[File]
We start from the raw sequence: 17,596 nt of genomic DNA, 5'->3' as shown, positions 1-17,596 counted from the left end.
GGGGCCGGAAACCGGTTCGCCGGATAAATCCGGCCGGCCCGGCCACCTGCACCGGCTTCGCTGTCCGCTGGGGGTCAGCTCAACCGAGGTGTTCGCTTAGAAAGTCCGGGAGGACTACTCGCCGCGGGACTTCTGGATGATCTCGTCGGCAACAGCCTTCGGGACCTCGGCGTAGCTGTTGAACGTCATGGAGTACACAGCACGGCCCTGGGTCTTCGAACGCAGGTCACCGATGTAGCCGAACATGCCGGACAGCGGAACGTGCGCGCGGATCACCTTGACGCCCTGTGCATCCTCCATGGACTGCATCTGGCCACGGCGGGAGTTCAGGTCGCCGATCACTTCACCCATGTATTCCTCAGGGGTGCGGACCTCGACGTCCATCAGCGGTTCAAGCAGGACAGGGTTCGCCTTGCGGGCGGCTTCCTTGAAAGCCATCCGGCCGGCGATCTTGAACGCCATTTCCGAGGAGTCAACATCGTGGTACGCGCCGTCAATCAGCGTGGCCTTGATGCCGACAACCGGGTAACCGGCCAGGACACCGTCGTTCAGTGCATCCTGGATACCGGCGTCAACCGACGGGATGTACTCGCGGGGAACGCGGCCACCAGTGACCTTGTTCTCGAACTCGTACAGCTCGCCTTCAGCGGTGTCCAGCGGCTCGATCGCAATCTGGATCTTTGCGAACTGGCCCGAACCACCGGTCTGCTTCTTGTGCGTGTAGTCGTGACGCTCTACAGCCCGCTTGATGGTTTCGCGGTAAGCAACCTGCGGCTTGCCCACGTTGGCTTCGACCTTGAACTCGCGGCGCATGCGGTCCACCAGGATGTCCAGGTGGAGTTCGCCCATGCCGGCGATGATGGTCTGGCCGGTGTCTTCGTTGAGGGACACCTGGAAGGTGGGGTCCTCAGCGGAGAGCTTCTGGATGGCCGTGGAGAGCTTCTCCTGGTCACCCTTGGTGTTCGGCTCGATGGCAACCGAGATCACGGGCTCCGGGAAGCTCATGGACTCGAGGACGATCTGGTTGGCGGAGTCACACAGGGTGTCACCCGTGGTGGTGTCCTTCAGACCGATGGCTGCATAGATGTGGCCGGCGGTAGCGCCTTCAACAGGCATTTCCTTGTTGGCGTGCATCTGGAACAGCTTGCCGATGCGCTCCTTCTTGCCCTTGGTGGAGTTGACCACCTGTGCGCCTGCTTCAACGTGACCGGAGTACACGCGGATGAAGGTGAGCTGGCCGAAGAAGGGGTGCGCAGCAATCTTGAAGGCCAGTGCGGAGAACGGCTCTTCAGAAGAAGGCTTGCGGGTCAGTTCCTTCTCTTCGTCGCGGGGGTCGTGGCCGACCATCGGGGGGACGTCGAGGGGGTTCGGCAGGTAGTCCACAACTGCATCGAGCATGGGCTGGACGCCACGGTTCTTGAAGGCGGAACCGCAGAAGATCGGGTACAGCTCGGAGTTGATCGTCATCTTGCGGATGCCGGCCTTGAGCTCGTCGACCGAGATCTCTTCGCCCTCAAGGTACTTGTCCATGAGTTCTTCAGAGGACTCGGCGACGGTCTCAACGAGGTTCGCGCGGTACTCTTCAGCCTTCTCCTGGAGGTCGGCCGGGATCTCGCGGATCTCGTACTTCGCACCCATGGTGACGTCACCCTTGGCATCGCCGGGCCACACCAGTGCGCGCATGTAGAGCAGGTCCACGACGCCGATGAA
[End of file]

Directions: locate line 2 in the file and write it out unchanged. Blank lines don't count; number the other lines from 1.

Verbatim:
GGGGCCGGAAACCGGTTCGCCGGATAAATCCGGCCGGCCCGGCCACCTGCACCGGCTTCGCTGTCCGCTGGGGGTCAGCTCAACCGAGGTGTTCGCTTAGAAAGTCCGGGAGGACTACTCGCCGCGGGACTTCTGGATGATCTCGTCGGCAACAGCCTTCGGGACCTCGGCGTAGCTGTTGAACGTCATGGAGTACACAGCACGGCCCTGGGTCTTCGAACGCAGGTCACCGATGTAGCCGAACATGCCGGACAGCGGAACGTGCGCGCGGATCACCTTGACGCCCTGTGCATCCTCCATGGACTGCATCTGGCCACGGCGGGAGTTCAGGTCGCCGATCACTTCACCCATGTATTCCTCAGGGGTGCGGACCTCGACGTCCATCAGCGGTTCAAGCAGGACAGGGTTCGCCTTGCGGGCGGCTTCCTTGAAAGCCATCCGGCCGGCGATCTTGAACGCCATTTCCGAGGAGTCAACATCGTGGTACGCGCCGTCAATCAGCGTGGCCTTGATGCCGACAACCGGGTAACCGGCCAGGACACCGTCGTTCAGTGCATCCTGGATACCGGCGTCAACCGACGGGATGTACTCGCGGGGAACGCGGCCACCAGTGACCTTGTTCTCGAACTCGTACAGCTCGCCTTCAGCGGTGTCCAGCGGCTCGATCGCAATCTGGATCTTTGCGAACTGGCCCGAACCACCGGTCTGCTTCTTGTGCGTGTAGTCGTGACGCTCTACAGCCCGCTTGATGGTTTCGCGGTAAGCAACCTGCGGCTTGCCCACGTTGGCTTCGACCTTGAACTCGCGGCGCATGCGGTCCACCAGGATGTCCAGGTGGAGTTCGCCCATGCCGGCGATGATGGTCTGGCCGGTGTCTTCGTTGAGGGACACCTGGAAGGTGGGGTCCTCAGCGGAGAGCTTCTGGATGGCCGTGGAGAGCTTCTCCTGGTCACCCTTGGTGTTCGGCTCGATGGCAACCGAGATCACGGGCTCCGGGAAGCTCATGGACTCGAGGACGATCTGGTTGGCGGAGTCACACAGGGTGTCACCCGTGGTGGTGTCCTTCAGACCGATGGCTGCATAGATGTGGCCGGCGGTAGCGCCTTCAACAGGCATTTCCTTGTTGGCGTGCATCTGGAACAGCTTGCCGATGCGCTCCTTCTTGCCCTTGGTGGAGTTGACCACCTGTGCGCCTGCTTCAACGTGACCGGAGTACACGCGGATGAAGGTGAGCTGGCCGAAGAAGGGGTGCGCAGCAATCTTGAAGGCCAGTGCGGAGAACGGCTCTTCAGAAGAAGGCTTGCGGGTCAGTTCCTTCTCTTCGTCGCGGGGGTCGTGGCCGACCATCGGGGGGACGTCGAGGGGGTTCGGCAGGTAGTCCACAACTGCATCGAGCATGGGCTGGACGCCACGGTTCTTGAAGGCGGAACCGCAGAAGATCGGGTACAGCTCGGAGTTGATCGTCATCTTGCGGATGCCGGCCTTGAGCTCGTCGACCGAGATCTCTTCGCCCTCAAGGTACTTGTCCATGAGTTCTTCAGAGGACTCGGCGACGGTCTCAACGAGGTTCGCGCGGTACTCTTCAGCCTTCTCCTGGAGGTCGGCCGGGATCTCGCGGATCTCGTACTTCGCACCCATGGTGACGTCACCCTTGGCATCGCCGGGCCACACCAGTGCGCGCATGTAGAGCAGGTCCACGACGCCGATGAA